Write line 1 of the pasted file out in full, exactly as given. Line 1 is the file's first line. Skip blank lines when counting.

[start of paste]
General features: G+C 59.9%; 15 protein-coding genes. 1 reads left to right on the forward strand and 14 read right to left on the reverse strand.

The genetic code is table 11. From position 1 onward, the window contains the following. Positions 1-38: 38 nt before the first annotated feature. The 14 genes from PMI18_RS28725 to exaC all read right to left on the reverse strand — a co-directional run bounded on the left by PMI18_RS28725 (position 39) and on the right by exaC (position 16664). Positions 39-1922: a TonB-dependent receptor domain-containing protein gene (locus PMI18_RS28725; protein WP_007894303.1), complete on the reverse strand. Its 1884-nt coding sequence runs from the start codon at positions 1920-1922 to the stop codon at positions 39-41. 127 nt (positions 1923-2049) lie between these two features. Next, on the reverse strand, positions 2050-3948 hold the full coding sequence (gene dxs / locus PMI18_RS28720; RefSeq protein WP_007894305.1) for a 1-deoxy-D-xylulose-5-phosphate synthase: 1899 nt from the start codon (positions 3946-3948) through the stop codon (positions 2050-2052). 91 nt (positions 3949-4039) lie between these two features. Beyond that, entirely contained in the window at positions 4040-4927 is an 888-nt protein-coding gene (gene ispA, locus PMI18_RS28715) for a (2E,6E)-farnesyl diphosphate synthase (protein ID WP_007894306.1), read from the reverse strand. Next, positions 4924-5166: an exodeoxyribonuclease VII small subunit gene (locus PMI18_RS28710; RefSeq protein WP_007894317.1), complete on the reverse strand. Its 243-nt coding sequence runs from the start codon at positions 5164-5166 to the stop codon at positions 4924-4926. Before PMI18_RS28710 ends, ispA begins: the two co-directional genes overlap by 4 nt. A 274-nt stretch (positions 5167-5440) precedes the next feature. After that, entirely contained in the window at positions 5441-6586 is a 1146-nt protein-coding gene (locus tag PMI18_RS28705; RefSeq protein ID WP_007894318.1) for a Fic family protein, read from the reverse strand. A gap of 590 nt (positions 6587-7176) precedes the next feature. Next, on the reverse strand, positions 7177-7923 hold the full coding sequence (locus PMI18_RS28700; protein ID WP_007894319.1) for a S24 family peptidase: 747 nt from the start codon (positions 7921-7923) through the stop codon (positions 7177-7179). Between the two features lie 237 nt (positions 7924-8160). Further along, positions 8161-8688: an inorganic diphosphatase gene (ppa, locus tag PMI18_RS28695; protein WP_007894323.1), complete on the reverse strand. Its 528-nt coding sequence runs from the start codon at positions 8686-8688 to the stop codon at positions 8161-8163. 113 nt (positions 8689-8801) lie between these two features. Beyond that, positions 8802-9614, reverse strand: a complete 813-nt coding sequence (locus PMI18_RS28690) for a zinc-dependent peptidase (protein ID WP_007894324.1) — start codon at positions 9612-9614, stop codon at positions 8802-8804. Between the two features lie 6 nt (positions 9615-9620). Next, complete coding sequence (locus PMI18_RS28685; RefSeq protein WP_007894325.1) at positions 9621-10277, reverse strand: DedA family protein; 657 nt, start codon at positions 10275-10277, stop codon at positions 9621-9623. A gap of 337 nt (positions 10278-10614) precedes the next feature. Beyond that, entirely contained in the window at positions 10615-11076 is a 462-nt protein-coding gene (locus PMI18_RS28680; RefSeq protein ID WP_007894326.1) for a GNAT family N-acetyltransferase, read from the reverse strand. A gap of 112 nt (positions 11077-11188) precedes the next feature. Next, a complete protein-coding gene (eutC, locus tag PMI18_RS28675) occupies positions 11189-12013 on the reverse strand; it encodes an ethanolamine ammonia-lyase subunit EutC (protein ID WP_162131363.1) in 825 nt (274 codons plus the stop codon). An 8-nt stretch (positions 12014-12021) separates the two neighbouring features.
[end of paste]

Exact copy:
General features: G+C 59.9%; 15 protein-coding genes. 1 reads left to right on the forward strand and 14 read right to left on the reverse strand.